Grey’s Anatomy star Ellen Pompeo explains why she wants the show to be more nuanced about social issues. Ever since its premiere in 2005, the popular medical drama has often weaved social commentary into its stories. Over the course of its run, the series has addressed alcoholism, PTSD, mental health, and gun violence. It is a reflection of the way that television, which has always addressed relevant societal issues as a medium, feels more of a responsibility to do so thanks to social media and its facilitating of more immediate audience feedback.


A recent example of this is how Grey’s Anatomy season 18 examined Asian American hate during AAPI month. Poignantly titled “Stronger Than Hate”, the episode features a victim of an anti-Asian hate crime that is brought to Grey Sloan Memorial Hospital in need of surgery. Throughout the episode, the staff discusses what it means to be an Asian American. These efforts were particularly noteworthy, given the surge in hate crimes against Asian Americans.

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On her podcast Tell Me, Pompeo discussed why she believes Grey’s Anatomy should adjust its approach to social issues. Pompeo, who plays the title character Meredith Grey, said that she feels these issues are important and should be included throughout the show rather than being isolated in a single episode and then forgotten about. The actress noted that she wished these topics were handled more subtly and consistently rather than the current approach of giving each topic just one hour here and there. Her quote has been included below.

“I think if I had any desire honestly it would be to be less sort of preachy in one episode about certain things. It’s like, we do one episode about let’s see … Asian hate crimes is one that we did this past season that was really moving. I think I’d like to see things happen a little more subtly and over time. You know, consistently and less sort of hit you over the head for just one hour, and then we never talk about it again. I wish we could touch on these social issues that are important and have them be threads throughout.”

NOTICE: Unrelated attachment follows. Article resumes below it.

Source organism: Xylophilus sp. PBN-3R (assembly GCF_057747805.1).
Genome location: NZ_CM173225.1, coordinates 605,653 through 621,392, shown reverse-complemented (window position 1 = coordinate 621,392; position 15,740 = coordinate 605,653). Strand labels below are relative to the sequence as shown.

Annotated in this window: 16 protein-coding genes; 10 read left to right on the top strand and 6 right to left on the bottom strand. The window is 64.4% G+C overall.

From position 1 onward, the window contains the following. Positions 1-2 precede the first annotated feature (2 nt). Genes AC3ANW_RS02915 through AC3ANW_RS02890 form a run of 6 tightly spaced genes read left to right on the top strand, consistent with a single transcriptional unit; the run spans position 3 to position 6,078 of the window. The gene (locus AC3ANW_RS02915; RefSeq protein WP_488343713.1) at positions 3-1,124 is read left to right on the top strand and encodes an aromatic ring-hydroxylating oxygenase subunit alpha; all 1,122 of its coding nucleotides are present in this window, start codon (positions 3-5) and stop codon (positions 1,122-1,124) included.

Pompeo, who will be scaling back her involvement in Grey’s Anatomy season 19 in order to lead a Hulu limited series, is speaking of the Very Special Episode problem. Although that descriptor is viewed somewhat negatively now, it was once seen as a very common way for shows to tackle difficult issues like drug use and death. That’s especially true of family programs and sitcoms, which tended to avoid serious topics. In an era of prestige dramas, that term can still be applied. Racism and financial troubles are addressed for an episode, or even a few scenes, as was the case with The Falcon and the Winter Soldier, but they don’t serve a purpose beyond that.

Pompeo is right that, no matter how well-meaning, the approach of highlighting an issue once or twice and then mostly moving on does it a disservice. Different writing teams will handle things differently, of course, but it would be much more authentic and true to life for Grey’s Anatomy and other dramas to reflect the reality that societal problems are a constant and cannot be neatly separated into their own corner whenever it’s most convenient.

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Source: Tell Me